Sunday, November 1, 2015

Modeling the Berkshire RPO Cars - Part 2

Finishing the Core

Reinforcing the Undercarriage

The Branchline one piece undercarriage-car ends molding has a natural warp to it out of the box but is straightened when the kit provided car sides and undercarriage center sills are attached in the assembly process. The shortened undercarriage can not rely on the replacement sides to keep it straight, therefore the reassembled undercarriage must be straight before the sides can be attached.

To reinforce the joints and keep the undercarriage straight a piece of .080" thick styrene was glued to the inside floor at the same time the 3 pieces of undercarriage were reassembled, then further strengthened by a piece of 1/4" X 1/4" styrene strip glued to each outer edge as in the photo below.

The doors that are molded into the seperate interior vestibule walls provided with the kit will later be cut out and repurposed as the outer end doors on the finished car. These interior vestibule walls are necessary to have in place to keep the replacement sides perpendicular on the finished car. To replace the walls that come with the kit flat pieces of styrene were cut to the exact size of the kit walls, then glued into the slots where the kit walls would have been located, also seen in the photo below.

Remove the Outer Vestibule Doors

The four outer vestibule doors do not exist on the RPO's and will be in the way of mounting the replacement sides, these doors need to be removed from the core before the car ends can be modified.

The doors are eliminated with three cuts per door using a razor saw. With the car laying on its side the first and most important cut is made using the car end and adjacent door edge as a guide, cut thru the door gap line from the top of the door to the bottom of the door then continue this cut down thru the vestibule floor stopping at the mounting pad and hole for the coupler yoke. Make sure the cut thru the vestibule floor is square with car side because the new end sheet will glue at this cut line.

Next use the door edge on the opposite side of the door as a guide to separate the door from the vertical car side support again cutting from top but stopping this cut at the bottom edge of the door. Finishing up with a third cut flush with the mounting surface of the car sides the width of the bottom of the door to the car end. See photo below.

A Prototype Still Exists

Of coarse this "discovery" was made after the models were already built!

One sunny morning while driving by the tracks of the southern end of the Railway Museum of New England ( a familiar roof line was noticed below the road. Sure enough, they have a Bethlehem 30' apartment RPO. This car was originally New Haven RR number 2789. Converted to a work car in 1967, the car is still in work colors and displays New Haven work number W-221. Some so-so photos of the car were taken thru a chain link fence. The photo below is not very good with the sun on the lens but shows the prototype car end needed on the model fairly well.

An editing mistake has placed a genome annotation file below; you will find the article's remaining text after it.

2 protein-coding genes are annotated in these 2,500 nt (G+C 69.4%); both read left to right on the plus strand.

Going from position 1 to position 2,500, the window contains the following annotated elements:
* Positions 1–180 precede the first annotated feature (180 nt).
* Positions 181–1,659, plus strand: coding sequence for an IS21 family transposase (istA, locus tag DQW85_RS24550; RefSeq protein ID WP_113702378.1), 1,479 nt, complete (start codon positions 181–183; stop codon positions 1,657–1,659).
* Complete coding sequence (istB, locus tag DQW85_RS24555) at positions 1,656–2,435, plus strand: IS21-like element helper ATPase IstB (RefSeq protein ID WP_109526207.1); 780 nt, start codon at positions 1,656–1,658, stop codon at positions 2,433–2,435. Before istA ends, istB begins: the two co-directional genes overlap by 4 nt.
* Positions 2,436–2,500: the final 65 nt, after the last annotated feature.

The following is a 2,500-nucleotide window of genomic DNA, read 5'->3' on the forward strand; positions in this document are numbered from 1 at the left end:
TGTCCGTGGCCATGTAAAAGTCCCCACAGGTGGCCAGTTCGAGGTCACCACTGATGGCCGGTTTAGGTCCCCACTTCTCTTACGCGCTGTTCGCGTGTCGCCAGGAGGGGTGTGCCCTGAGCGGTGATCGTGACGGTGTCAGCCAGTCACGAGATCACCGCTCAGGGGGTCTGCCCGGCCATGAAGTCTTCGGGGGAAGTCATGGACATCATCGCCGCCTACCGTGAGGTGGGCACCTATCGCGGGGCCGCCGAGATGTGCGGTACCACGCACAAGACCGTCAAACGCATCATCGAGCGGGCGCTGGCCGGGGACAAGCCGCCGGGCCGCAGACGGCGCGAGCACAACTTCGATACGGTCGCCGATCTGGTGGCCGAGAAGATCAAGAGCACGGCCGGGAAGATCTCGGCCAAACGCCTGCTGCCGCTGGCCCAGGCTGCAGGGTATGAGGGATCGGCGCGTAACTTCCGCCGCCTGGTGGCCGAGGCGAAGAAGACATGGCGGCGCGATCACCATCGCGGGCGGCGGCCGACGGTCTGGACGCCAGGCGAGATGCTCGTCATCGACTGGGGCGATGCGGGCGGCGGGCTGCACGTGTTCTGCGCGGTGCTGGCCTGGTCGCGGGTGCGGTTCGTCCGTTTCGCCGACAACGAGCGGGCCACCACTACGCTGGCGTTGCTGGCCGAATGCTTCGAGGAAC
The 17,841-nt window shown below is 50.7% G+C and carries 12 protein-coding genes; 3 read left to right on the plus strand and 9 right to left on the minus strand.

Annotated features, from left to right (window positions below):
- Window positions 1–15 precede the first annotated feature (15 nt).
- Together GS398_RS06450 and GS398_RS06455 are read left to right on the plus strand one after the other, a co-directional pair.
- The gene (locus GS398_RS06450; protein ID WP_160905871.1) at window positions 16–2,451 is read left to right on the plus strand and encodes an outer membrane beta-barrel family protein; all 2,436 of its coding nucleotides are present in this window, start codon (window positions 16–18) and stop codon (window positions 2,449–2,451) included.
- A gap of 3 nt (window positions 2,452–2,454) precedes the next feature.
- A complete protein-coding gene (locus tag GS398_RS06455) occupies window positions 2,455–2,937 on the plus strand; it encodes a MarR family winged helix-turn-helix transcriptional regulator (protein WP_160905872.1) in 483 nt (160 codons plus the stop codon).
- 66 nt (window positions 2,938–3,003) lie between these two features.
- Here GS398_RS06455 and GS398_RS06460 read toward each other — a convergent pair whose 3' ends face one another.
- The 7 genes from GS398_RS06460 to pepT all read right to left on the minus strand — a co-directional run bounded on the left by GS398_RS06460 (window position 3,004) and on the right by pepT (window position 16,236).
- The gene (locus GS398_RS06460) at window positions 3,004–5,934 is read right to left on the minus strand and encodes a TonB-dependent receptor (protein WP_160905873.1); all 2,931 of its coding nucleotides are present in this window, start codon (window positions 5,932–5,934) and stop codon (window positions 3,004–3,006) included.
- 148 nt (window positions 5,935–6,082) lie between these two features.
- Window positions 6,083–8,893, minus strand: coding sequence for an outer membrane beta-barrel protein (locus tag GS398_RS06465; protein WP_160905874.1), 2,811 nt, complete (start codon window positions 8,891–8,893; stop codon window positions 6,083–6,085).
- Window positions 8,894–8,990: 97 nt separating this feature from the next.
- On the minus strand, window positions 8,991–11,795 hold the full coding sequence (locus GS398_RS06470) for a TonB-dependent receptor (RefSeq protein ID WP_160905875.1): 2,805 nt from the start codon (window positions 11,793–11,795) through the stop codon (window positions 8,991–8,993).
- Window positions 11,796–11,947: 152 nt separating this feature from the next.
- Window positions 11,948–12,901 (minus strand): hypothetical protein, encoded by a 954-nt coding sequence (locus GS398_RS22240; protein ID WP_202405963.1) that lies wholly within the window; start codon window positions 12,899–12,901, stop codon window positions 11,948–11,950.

Modifying the Car Ends

As seen in the photo above the end sheets on the prototype are square to the car sides. The end sheets on the Branchline kit angle away from the car corners meeting with the flat mounting surface for the diaphragm, therefore this angled surface will need to be removed and new end sheets fabricated.

First using a flexible straight edge, a horizontal line is scribed across the width of the car end from the point where the roof curvature meets one car side to the same point on the opposite side of car end.

Second, using the outer edge of the flat diaphragm mounting surface as a guide scribe a line from the horizontal line scribed before to the bottom of the car end. These two scribed lines are where the cuts are made to remove the angled end sheets. The center car core below shows what remains after the cuts have been made to the car ends and a comparison to the stock end to the right.

A piece of 1/4" x 1/4" styrene strip cut to the exact width of the car core is glued in place aligned with the car sides and with outer edge of the cuts that were made in the vestibule floor when removing the doors, see the center core in the photo above. The 1/4" X 1/4" pieces will then serve as a gluing surface for the new end sheets and eventually for the end doors.

The three styrene pieces to form the new car end on each side of the diaphragm mounting surface can be seen orientated in the way that they will be assembled laying in front of the center core above. The end sheet pieces are made from .060" styrene, the same thickness of the original ends. The notched pieces will box in the sides of the diaphragm mounting surface and the thicker tapered pieces complete the bottom of the new ends. The core to the left has all pieces installed completing the new car end.

In the photo below a modified car end is shown on a finished car at the left and compared to a stock Branchline car end at the right.

Part 3 will have a look at the fabrication of the 4 layer styrene replacement sides.

1 comment:

  1. Your work is inspiring, Joe. Thanks for sharing it - and I look forward to future posts.
    - Trevor (Port Rowan in 1:64)